Canada's new anti-spam law has now received royal
assent and will begin to take effect on July 1, 2014.
The law is broad and the penalties for non-compliance are very
steep. Virtually every person and business in Canada will be
affected by the law and will need to rethink how they send emails,
voicemails and other telecommunications.
Here are some highlights:
The law prohibits any person from sending (or causing or
permitting to be sent) a commercial electronic message unless the
recipient expressly or implicitly consents to receiving the
The definition of "commercial electronic message" is
very broad and includes any message sent by telecommunications
(including e-mail, text messages, voicemail, social media
communications, etc.) if the purpose of that message is to
encourage participation in a commercial activity.
Commercial electronic messages cannot be sent without the
recipients' consent. Consent can be express or implied, and
there are specific rules for how to obtain consent. There are some
limited exceptions to the consent requirement.
All commercial electronic messages must identify the person who
sent the message (and if different, the person on whose behalf it
was sent); provide accurate contact information for these parties;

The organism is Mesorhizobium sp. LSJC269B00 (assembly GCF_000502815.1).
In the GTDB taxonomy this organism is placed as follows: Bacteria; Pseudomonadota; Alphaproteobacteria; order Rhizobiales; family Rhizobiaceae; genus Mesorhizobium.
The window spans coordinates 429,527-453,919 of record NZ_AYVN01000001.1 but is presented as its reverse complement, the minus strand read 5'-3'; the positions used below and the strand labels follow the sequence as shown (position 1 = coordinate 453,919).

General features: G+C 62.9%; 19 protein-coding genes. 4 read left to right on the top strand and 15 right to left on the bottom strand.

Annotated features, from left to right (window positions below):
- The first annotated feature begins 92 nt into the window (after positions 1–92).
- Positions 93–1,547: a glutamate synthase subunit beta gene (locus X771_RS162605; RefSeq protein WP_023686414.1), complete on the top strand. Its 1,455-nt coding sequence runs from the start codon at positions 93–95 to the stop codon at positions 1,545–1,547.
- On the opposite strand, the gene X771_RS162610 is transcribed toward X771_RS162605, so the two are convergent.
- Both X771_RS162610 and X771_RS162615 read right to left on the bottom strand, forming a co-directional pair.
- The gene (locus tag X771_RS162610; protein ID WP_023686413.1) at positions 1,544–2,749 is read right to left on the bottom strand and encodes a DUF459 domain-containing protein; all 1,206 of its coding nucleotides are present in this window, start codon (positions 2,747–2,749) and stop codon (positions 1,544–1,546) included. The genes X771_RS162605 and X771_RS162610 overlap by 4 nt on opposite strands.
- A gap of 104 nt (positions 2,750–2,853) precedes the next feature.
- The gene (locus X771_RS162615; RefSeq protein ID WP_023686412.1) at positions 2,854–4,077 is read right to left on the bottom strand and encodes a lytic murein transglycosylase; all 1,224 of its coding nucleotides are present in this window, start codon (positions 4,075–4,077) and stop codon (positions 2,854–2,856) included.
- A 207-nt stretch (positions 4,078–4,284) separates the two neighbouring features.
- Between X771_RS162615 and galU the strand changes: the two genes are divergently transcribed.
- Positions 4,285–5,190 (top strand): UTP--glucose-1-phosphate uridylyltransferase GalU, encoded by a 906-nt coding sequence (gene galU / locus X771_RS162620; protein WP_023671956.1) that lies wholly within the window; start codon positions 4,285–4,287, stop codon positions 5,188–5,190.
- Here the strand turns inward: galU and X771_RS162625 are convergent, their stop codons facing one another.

and sent out by a mechanism through which the recipient may
The recipient must be able to unsubscribe using the same means
by which the message was sent. There are specific rules and time
limits for complying with unsubscribe requests.
The maximum penalty for a violation of the legislation is
$1,000,000 for an individual and $10,000,000 for a corporation or
other business entity. These fines are imposed per violation, and a
violation is defined as being separate for each day that it
Violations under the Act create both direct and vicarious
liability, and directors or officers of corporations may be
personally liable for the corporation's violations. Employers
are also liable for violations committed by their employees acting
within the scope of their employment.
The content of this article is intended to provide a general
guide to the subject matter. Specialist advice should be sought
about your specific circumstances.
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